When I was growing up, I went to Church every Sunday like a good Catholic girl and I actually enjoyed it. I'd recite every part of the Mass, even the Priest's, though not out loud, and I'd be slightly bummed when it was over. I remained that way until I was a teenager and after that, even if I wasn't going to Church every Sunday, I considered myself a practicing Catholic. I'd adhere to the strict rules of Lent: sacrificing something for 40 days, not eating meat on Fridays, fasting on certain days, etc. I'd even go to confession even though, I didn't really have anything to feel guilty about at 8-years-old.
Somewhere along the way, I gave up on it. Maybe it was all of the suffering going on in the world. How could a God let that happen? Maybe it was the fact that I'd pray for people - family members, friends - to recover from illness and they never would. What was the point of praying if it wasn't ever going to work? So now, at 39-years-old, I'm a disillusioned Agnostic, who isn't sure of what the heck is really going on in the grand scheme of things.
And while I don't believe in many things anymore, there is one belief that I have for 2014: I believe Derek Jeter is not going be a broken down shell of his former All-Star self like others are predicting.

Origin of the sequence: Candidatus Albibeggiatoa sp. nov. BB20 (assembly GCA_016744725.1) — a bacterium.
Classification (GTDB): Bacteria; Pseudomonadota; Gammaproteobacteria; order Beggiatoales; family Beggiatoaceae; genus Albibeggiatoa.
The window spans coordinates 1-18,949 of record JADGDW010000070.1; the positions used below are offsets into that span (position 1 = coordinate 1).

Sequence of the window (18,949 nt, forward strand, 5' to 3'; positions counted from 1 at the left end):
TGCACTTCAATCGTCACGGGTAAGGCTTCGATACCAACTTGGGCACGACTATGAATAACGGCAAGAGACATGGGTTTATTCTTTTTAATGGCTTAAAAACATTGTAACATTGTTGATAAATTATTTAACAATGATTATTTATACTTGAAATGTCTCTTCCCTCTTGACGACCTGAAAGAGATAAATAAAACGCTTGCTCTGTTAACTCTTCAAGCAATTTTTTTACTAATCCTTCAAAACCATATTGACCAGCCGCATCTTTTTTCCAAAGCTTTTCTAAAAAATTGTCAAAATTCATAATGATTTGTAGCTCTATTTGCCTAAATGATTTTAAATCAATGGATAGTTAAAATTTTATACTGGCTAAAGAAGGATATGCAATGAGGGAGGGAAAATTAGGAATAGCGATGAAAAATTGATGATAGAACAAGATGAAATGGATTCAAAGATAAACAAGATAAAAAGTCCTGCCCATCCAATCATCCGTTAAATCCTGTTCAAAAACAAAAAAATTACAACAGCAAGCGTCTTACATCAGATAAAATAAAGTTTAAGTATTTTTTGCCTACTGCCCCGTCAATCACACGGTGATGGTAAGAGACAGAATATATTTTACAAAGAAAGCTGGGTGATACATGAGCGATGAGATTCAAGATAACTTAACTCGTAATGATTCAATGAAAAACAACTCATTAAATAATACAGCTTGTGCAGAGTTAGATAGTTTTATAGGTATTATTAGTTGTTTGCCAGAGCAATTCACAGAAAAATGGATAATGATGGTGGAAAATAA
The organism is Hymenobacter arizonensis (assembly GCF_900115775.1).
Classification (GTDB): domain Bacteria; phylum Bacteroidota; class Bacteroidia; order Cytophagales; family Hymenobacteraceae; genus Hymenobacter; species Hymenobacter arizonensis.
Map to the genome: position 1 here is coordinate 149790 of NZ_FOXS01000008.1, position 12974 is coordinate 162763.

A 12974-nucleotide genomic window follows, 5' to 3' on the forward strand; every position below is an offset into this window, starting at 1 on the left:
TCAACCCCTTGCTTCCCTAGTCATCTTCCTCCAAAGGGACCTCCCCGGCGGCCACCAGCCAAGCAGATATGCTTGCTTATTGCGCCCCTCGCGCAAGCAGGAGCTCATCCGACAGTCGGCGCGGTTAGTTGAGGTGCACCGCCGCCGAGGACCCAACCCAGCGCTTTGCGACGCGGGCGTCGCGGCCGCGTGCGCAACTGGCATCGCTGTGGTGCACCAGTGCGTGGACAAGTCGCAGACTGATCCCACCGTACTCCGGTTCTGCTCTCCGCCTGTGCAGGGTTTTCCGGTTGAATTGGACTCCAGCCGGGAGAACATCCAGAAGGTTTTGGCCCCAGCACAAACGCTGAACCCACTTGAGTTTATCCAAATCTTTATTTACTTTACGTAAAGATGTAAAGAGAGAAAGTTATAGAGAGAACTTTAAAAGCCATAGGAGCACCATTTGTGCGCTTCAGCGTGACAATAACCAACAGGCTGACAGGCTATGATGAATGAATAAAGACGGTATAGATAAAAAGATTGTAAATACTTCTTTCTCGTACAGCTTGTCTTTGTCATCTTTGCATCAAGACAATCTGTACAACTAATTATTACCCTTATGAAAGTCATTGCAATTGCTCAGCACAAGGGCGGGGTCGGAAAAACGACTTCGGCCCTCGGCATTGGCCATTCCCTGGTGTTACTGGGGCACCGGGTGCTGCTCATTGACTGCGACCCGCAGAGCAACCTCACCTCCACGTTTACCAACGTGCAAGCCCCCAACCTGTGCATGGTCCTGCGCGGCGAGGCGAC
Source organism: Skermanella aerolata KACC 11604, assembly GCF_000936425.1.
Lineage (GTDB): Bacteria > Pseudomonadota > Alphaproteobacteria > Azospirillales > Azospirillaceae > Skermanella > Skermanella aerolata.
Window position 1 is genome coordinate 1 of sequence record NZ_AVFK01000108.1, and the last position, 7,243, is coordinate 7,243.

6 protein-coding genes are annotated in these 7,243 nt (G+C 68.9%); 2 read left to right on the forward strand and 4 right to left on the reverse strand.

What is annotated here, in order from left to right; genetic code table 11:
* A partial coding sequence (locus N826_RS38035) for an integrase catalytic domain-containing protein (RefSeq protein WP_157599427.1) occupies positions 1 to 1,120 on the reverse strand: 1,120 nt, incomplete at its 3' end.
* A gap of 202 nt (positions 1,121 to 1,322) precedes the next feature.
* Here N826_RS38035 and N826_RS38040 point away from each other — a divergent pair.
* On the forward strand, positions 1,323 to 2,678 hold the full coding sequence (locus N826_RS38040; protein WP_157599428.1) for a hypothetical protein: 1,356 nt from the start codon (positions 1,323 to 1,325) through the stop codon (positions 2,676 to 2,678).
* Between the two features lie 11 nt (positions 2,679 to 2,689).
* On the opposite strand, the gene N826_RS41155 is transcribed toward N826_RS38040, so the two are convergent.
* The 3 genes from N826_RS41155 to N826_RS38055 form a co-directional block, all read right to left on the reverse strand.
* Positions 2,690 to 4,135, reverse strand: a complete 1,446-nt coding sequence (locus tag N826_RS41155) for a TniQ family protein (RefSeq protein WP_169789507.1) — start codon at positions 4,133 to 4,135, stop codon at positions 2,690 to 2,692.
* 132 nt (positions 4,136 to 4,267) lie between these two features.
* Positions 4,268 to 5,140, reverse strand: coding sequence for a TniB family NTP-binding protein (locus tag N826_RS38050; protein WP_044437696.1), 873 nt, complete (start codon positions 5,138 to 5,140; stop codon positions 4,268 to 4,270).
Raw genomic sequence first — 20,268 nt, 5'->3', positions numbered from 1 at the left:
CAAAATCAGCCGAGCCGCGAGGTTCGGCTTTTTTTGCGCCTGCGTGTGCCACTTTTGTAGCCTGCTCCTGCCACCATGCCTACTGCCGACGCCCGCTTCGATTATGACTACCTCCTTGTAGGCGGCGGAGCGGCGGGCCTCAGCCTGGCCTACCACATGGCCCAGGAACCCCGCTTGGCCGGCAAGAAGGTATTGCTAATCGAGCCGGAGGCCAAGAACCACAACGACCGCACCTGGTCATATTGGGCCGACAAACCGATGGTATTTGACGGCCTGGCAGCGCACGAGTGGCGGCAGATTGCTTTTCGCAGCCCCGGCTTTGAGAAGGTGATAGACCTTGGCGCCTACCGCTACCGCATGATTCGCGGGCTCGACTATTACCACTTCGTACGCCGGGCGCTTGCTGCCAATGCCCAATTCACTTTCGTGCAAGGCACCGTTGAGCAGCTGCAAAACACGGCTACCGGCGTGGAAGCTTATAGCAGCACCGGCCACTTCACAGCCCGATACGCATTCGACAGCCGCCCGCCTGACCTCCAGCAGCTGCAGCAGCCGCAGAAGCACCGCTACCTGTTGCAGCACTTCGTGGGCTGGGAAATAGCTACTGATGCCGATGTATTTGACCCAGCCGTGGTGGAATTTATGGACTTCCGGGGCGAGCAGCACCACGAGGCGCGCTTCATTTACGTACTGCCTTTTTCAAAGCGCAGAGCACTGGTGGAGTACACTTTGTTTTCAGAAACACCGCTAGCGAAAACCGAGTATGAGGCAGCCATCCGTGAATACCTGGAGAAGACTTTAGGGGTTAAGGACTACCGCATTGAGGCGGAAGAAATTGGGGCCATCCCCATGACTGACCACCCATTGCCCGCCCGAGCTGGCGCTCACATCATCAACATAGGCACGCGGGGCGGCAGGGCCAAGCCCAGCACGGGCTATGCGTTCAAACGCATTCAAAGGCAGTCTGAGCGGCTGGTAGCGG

Is he quickly approaching his 40th birthday? Yes. Is he coming off an injury-shortened season? Yes. Is he still Derek Jeter? Yes.
So why would you ever doubt him?
Many people thought his career was over when he started the 2011 season slowly but after his calf injury healed and after he got over the 3000th hit hump, he ended up having a great second half. He followed that up with a career year in 2012.
Sure, he was younger but so what? It was the same thing.
"He's too old." "He's done."
His 3000th hit should be a reason why you should never doubt Jeter.
Do you remember all of the jokes leading up to it? People were predicting that hit 3,000 would be a weak grounder and most people were saying things like, "I bet Jeter will hit a home run for hit 3000! Yeah right!"
When the ball left his bat that warm July day, I was in my den with my parents and I fist pumped harder than Francisco Cervelli after a grand slam. I was so happy Jeter shut some people up by hitting a no-doubt home run to the left field bleachers and was even more elated when he finished that day 5-5 and that his fifth hit in the eighth inning of the game, led the Yankees to victory.
People couldn't joke about that.
And I'll be the first to admit that there have been times when I've soured on Derek Jeter. In fact, I wrote something a bit disparaging about him in 2011 when he was struggling so I was one of the people doubting him during the first half of that year.
I've learned my lesson but others clearly haven't. In 2014, you have writers imagining scenarios in which Jeter calls it quits early a la Mike Schmidt and scouts talking about how frail he looked during Spring Training and declaring his career over.
It's Derek Sanderson Jeter, five-time World Champion and future Hall of Famer and you should never give up on him.